30 Jan 2007 11:10:10 pm
Just a quick list to get you started
5 Things you should do to have a successful WLAN deployment:
- Do predictive modeling of the environment prior to placing (or running cable for) APs.
- Perform a site survey and validation of the environment to ensure consistent signal quality AND minimal Interference.
- Create a detailed design of the wireless infrastructure (the same way you would do for routing/switching). QoS and security should be part of the design from the start.
- Publish your wireless SLA and educate your users on the advantages/disadvantages of WLANs. Believe me; it doesn’t take long before they expect it to behave exactly the same as the wired LAN.
- Regularly track and monitor the environment. Remember with RF your environment is going to be constantly changing and there are some great products out there that can do a lot of the hard work for you (like Cisco’s WCS).
25 Jan 2007 11:05:08 pm
The past year wireless has gradually become the piece of technology I deal with more than anything else. Most of my time is spent in the large to enterprise environments with Cisco’s centralized architecture (formerly AireSpace). A portion of the increase is new wireless deployments; however the majority of it is organizations trying to replace or repair their existing wireless infrastructure because they don’t meet the current needs or has large problems that cannot solve internally.
My (brief) take on the evolution of LANs throughout the years. Once upon a time LANs were small, slow, expensive, used a shared medium, built ad-hoc and to serve a specific purpose (i.e. connectivity for a LOB system). Fast forward to today and LANs are built to be pervasive, fast, secure, switched, multi-purpose and always available.
Similar to the evolution of LANs WLANs started small, were expensive and often to serve a specific purpose. As the WLAN continues to evolve organizations are starting to expect the same level of service that now exists on the physical wire.
Unfortunately many IS groups still have (or had during deployment) a narrow view of the WLAN. Part of it may be due to the security issues that existed, or the way it become pervasive in the Home or Hot-Spot markets first. Add to that the issues that come with using a medium which is inevitably shared and best-effort and you can really get yourself in trouble.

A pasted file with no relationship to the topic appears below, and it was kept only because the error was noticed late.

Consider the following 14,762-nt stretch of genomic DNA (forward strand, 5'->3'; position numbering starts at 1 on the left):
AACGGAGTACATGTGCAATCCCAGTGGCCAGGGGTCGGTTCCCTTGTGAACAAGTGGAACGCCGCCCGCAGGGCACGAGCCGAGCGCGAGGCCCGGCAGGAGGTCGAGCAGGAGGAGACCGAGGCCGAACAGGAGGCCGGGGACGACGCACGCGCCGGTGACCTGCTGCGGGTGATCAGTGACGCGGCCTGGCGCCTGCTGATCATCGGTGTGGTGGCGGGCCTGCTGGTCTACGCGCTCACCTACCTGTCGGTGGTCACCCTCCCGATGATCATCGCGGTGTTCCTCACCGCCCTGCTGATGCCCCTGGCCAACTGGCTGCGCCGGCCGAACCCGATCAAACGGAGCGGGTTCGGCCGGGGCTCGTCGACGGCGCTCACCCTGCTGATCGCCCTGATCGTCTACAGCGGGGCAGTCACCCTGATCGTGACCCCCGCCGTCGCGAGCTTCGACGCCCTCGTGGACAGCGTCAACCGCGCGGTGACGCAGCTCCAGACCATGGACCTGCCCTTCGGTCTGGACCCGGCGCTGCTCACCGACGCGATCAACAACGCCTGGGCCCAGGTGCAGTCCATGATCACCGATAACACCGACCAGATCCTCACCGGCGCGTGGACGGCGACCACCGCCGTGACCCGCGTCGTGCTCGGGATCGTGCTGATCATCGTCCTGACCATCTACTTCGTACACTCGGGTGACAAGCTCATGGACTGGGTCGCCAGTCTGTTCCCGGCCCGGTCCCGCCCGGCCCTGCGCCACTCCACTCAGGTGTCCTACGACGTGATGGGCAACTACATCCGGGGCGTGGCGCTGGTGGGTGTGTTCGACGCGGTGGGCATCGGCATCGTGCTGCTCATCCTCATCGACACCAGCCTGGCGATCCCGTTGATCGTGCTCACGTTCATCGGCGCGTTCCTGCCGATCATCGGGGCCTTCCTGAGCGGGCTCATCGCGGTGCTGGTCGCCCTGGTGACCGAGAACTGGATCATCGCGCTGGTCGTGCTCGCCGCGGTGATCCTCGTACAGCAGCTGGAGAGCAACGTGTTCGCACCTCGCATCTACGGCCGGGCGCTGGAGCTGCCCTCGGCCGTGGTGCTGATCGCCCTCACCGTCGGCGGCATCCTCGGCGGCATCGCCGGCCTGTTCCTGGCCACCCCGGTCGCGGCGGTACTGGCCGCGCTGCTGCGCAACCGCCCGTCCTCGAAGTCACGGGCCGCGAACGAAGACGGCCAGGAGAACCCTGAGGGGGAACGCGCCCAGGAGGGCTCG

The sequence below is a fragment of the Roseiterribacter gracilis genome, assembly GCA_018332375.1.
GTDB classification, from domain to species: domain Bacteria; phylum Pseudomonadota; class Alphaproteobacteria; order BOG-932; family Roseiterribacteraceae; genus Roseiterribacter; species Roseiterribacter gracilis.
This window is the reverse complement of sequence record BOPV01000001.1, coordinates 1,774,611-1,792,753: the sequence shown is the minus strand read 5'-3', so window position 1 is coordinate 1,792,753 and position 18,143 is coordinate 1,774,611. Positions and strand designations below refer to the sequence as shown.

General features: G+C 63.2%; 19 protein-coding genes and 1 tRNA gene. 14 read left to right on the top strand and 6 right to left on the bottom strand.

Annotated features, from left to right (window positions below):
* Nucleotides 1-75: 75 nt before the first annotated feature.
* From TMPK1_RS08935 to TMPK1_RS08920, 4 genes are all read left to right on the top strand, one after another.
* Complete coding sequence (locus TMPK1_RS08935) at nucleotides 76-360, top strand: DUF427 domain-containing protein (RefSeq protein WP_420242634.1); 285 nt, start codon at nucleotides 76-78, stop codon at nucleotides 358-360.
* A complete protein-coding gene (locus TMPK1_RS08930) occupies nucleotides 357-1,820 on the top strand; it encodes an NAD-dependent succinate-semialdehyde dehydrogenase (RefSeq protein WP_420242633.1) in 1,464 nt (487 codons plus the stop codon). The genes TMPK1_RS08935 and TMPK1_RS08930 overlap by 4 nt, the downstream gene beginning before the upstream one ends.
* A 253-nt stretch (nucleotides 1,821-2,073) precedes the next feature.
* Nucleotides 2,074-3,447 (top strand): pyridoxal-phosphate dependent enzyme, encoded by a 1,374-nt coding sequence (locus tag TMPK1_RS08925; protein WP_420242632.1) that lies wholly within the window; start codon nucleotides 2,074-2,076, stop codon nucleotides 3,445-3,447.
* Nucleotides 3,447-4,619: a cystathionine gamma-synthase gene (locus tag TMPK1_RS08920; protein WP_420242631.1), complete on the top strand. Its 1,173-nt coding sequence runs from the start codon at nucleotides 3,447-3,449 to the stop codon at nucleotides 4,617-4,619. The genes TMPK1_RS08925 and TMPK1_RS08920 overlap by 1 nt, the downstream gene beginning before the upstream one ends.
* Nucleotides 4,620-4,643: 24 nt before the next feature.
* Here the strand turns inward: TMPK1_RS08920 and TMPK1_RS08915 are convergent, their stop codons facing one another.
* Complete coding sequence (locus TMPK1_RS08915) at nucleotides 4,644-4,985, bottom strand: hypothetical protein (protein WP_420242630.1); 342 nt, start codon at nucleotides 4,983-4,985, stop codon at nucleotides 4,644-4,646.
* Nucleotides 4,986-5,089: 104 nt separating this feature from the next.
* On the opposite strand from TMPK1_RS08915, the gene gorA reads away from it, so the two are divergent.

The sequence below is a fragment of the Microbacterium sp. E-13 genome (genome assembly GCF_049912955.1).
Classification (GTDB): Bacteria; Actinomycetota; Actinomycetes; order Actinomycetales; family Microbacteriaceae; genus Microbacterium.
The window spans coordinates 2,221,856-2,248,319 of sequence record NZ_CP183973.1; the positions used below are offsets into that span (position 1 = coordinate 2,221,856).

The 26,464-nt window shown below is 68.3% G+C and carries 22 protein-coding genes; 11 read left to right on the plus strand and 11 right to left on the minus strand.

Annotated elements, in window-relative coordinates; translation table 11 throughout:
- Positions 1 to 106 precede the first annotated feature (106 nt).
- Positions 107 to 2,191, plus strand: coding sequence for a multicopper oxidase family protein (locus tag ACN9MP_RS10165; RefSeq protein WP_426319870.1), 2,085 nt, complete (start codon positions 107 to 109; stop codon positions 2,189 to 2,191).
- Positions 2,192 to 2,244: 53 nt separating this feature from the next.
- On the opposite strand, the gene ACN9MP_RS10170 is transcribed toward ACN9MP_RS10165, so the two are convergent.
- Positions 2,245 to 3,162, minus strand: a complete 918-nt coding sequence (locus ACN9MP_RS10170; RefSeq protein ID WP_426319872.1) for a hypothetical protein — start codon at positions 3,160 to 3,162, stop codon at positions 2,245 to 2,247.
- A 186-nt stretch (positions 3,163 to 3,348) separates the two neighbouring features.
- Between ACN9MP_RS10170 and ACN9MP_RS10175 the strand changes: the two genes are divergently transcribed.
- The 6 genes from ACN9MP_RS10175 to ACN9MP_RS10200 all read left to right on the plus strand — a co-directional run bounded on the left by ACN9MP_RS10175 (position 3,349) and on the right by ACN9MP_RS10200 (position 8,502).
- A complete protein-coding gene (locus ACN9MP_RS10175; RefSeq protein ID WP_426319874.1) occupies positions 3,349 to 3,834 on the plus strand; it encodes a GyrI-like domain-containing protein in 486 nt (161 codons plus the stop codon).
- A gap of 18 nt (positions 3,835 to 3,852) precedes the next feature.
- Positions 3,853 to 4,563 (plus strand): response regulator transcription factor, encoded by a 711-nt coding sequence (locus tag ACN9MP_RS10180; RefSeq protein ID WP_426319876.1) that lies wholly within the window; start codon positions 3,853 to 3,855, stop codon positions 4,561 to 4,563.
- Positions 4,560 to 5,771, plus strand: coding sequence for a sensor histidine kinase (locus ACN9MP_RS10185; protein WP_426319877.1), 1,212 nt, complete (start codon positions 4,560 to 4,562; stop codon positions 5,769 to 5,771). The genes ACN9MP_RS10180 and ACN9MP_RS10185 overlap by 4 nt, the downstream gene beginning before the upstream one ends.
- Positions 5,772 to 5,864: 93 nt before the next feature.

There are a lot of sites out there that already go into much greater technical depth than I’m looking to in something as simple as a blog post so I’ll only touch on the basics for those of you who are unfamiliar.
Wireless is inherently a shared medium, similar to a network where all the devices are connected to a hub rather than a switch (where every device gets a dedicated path). We could take the analogy even further back by comparing it to your Party Line versus switched phone circuits. Now when you have a small amount of traffic this works okay, however when you get a lot of devices on the network it can very quickly become an issue. Issues can be as simple as the network running slower, or they can be as agonizing as business applications ceasing to function.
With shared Ethernet (hub) you have collisions, and a means to detect and mitigate them, CSMA/CD. With wireless you have interference, and a means to avoid and mitigate, CSMA/CA. And yes even with the party line there is a way to try and work around the problems – “Hello, is anyone using this line?”
When the wireless network becomes critical to your business is when you really get into trouble. For example, when your doctor is using a VoIP wireless phone and doesn’t get a call. I’ve been there, believe me it’s not a fun situation to have the hospital director yelling at you about how worthless the network is.
So to make your life easier, keep your users from screaming, keep up with your SLA, save money, etc I challenge you to put even more effort into designing your WLAN than you did on your LAN. The devil really is in the details. If you don’t have experienced, competent folks on staff than hire a contractor to figure out the details and train your staff on what they need to know.
29 Nov 2006 09:54:05 pm
A couple of weeks ago I was at a training up in Seattle and saw the open wireless SSID “Free Public WiFi”; I tried to connect but didn’t get an IP and disconnected. Than last week I was in LAX and saw the same SSID, after trying to connect and failing to get yet another DHCP address. I checked and noticed that this was an ad-hoc network (computer to computer).
At first I just thought it was a strange coincidence but then today I was on the phone with one of our sales guys who was in Eugene (Oregon) and he mentioned that he was trying to get on a wireless network with the same name.
A quick Google search shows that I’m not the only one noticing these networks popping up all over the place. Apparently if you configure Windows XP to connect to an ad-hoc network (as everyone who tries to connect to one of these networks is doing) than it adds them to the list of preferred networks and tries to connect to them in the future (broadcasting out the SSID for everyone else to see).
For those of you running Vista whenever you connect to a new network you are given the option of whether to save the connection (the default is not to). So long as you tell it to not save the connection your computer shouldn’t broadcast this network in the future.
Aside from just being obnoxious this could have some security implications for you. For example if you aren’t running a software firewall (or if you are but have made exceptions) anyone could connect to an ad-hoc network you are broadcasting and attempt to access your computer.
The solution appears to be simple. Configure your client to connect to only infrastructure networks. I think this should be the default anyways considering the infrequency that users connect to ad-hoc networks.